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Thread: Tank of Death (Thoughts, and Advice welcome)

  1. #1

    Tank of Death (Thoughts, and Advice welcome)

    Sooooo I'm a little embarrassed to be writing this, but I'm so discouraged with this that I just need to vent and get some advice on how to proceed. Here is the story of how I managed to murder all my wifes prized angelfish. Here it goes:

    So my wife has been really wanting her own tank, we share several tanks, but they have been primarily my responsibility and I have chosen most of the fish. I wanted to get her something really nice so I scoured the interwebs and finally found what I thought was a super good deal on a 125 Gallon Tank with a Cherry wood stand and canopy for $400. I contacted the buyer arranged to pick it up and went out to pick it up.

    When I got there to pick it up the stand and canopy were everything I thought they would be, beautiful super nice, by far the nicest setup I have ever owned. The tank however, was less desirable with several large scratches on most of the panes, and even worse the silicon was probably the worst reseal job I've ever seen. It had clearly been resealed and whoever did it must have just cut a pinhole in the tip of the silicon tube and then ran the skinniest little round bead you ever saw, they didn't even bother to smooth it. The owner promised that it was holding water and that she had never resealed it. I should have walked away at this point, but the stand and canopy were so nice and I figured with some water the scratches won't be that noticeable and I can do a quick reseal no problem. The $400 dollar price tag was just to tempting so I went for it.

    I brought it home showed it proudly to the wife who loved it and I earned massive brownie points!! So far so good.

    At this point I did test the tank and it did hold water, however I wasn't about to trust that wimpy bead in my house with 125 gallons of water on our hardwood floors. So I carefully removed all of the old silicon and cleaned the glass wiped it down with vinegar and then masked it for a reseal. I wanted to make sure that the silicon would be strong enough for such a large tank so after some googling and interwebs researching I ordered some Momentive RTV108 for the reseal. I've resealed smaller tanks in past using GE products from Home Depot etc with no trouble, but I wasn't confident they would be strong enough.

    Anyhow, the reseal went well a bit uglier than I would have liked, but I got it done waited 48 hours, and filled it for a water test. Water test passed with no problem and I moved it into the house.

    At this point, my wife took over and added black sand plants driftwood the whole shebang and everything looks awesome by far the best looking tank in the whole house. I setup two fluval 406 filters on it, one fully mature from the 55 it was replacing and a new one for additional filtration. We added all of my wife's angelfish 6 or so large adults that we have had for years, 5 cories, a 5 inch BN that I've had for a few years, and a school of black neon tetras.


    Tank looked awesome! My wife was super happy with and everything was bliss. Then after about 2 weeks I noticed the the angelfish starting losing their appetite, I wasn't overly concerned because they were still eating some and I had just switched to using Kens Fish food and I figured they were just being difficult about switching since I seem to get that reaction when I switch new foods sometimes it takes a bit for them to decide they like it. But one by one they completely stopped eating and then no matter what I did started dropping off after a few died I pulled out the remaining fish into some of my other tanks and they still died. They never started eating again, and we lost all of the them, plus the pleco. The neons oddly enough are still doing fine after I removed them.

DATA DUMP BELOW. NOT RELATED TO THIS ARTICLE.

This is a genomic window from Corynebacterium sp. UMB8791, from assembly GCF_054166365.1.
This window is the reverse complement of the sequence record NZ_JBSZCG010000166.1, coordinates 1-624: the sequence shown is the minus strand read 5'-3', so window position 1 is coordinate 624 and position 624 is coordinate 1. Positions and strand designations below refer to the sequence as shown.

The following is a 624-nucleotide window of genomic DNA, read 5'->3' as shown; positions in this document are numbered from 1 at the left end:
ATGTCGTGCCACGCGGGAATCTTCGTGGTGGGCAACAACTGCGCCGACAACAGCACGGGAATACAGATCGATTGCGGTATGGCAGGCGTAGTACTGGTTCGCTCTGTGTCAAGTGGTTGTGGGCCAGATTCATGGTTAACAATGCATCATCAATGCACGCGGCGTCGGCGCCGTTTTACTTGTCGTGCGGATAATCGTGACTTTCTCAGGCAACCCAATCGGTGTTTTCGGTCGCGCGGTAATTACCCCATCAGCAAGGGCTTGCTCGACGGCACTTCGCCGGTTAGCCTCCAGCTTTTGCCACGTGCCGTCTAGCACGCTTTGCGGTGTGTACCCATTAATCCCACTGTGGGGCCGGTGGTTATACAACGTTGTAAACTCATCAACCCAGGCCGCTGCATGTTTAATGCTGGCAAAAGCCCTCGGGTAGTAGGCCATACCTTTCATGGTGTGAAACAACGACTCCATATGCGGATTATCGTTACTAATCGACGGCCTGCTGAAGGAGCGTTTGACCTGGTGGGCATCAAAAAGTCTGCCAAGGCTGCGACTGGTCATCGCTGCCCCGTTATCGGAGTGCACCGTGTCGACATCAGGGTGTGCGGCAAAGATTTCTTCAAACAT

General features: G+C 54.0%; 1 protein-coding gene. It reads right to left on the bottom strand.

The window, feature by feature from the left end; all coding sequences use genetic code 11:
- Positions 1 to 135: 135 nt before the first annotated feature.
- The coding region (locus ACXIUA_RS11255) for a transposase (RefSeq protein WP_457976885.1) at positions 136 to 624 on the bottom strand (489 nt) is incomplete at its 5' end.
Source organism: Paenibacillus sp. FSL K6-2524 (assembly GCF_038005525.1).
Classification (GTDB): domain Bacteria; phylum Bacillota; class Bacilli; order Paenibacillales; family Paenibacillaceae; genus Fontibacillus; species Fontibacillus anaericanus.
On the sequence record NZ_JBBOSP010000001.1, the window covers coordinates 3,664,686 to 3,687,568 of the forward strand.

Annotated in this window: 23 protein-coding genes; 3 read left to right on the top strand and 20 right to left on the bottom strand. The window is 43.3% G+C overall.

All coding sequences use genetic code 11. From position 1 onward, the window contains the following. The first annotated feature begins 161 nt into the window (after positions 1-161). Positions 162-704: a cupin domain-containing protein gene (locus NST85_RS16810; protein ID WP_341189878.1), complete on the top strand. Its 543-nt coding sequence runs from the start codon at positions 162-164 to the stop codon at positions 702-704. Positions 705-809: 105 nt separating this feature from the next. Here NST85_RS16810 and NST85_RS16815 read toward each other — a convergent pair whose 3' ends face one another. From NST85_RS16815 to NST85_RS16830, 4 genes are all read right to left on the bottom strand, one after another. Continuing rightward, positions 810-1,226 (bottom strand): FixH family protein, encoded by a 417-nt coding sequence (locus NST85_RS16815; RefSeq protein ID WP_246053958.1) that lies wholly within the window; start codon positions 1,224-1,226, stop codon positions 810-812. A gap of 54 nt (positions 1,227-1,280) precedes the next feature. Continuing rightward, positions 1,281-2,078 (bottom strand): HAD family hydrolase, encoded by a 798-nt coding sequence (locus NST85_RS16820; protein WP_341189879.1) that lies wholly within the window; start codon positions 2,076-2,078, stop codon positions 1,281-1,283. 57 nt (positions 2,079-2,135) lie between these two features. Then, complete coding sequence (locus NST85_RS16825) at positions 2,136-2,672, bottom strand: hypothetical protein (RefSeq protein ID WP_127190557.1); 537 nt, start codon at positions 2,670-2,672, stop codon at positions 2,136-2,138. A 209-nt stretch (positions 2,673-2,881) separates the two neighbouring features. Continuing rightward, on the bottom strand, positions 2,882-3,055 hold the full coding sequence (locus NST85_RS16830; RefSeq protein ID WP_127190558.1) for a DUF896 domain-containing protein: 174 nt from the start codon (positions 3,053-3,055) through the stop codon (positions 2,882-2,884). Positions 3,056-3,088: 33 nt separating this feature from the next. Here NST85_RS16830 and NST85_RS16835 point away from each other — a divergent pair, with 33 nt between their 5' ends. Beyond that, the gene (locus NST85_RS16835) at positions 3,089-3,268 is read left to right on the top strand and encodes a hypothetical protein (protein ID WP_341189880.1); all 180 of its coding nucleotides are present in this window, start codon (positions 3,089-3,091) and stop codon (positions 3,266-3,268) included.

Anyhow, needless to say we were pretty bummed out about the fish some of which we've had for 3.5 years at this point the oldest angel had moved with us 3 times all the way from TN actually. So, now what to do? I'm just discouraged with it so at this point I've just shut it all down and left it sitting full of water. Well it is evaporating slowly, but anyhow.

    I want to get my wife a tank setup again, but I'm not sure the best thing to do at this point. The only thing I can think of is that I didn't wait long enough for the silicon to cure, but I'm unsure of what to do about it if that's the case. Can I drain the tank remove all the sand clean it out and then let it cure now after it's been full of water this whole time? Do I need to replace the substrate as well if I do that or is there some way to rinse it? How can I be sure it is fixed if I do that/trust it without losing any other nice fish. :(

    I don't want to reseal the tank, but that is a possibility. Although if I'm going to do that I'd rather find a new tank that is less scratched.

    Anyhow, thoughts opinions? Water parameters were perfect the whole time never had any spikes or anything.

  2. #2
    I read through the material safety data sheet, and it says that the silicone is compatible with items intended to be eaten, so that's good. I did see that it takes 3 days to cure at a room temp of about 77*F.

    Is it possible that some of the acetic acid released during the process may have caused a pH crash? Beneficial bacteria will become a lot less efficient, and even go dormant, at water pHs below 6, and you can have some of the same ill effects as putting fish in an uncycled tank.

  3. #3
    I second Heather on the cure time. I am looking to reseal and replace the top frame for a 120 high that I found for $200 on CL. I plan to use SCS1200 and have read on the MSDS that for it to be FDA food safe the cure time is 14 days.

  4. #4
    Board Of Directors Pierre's Avatar
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    I had a similar issue where my fish were lethargic from a very small amount of silicon in a 75G. I would remove the seal and replace it with what I have been using: you can find it at graybar in Norcross: Clear RTV from Pro Seal. Part # 80067. No need to replace substrate. I'd add cheap fish and see how they behave after 1 week.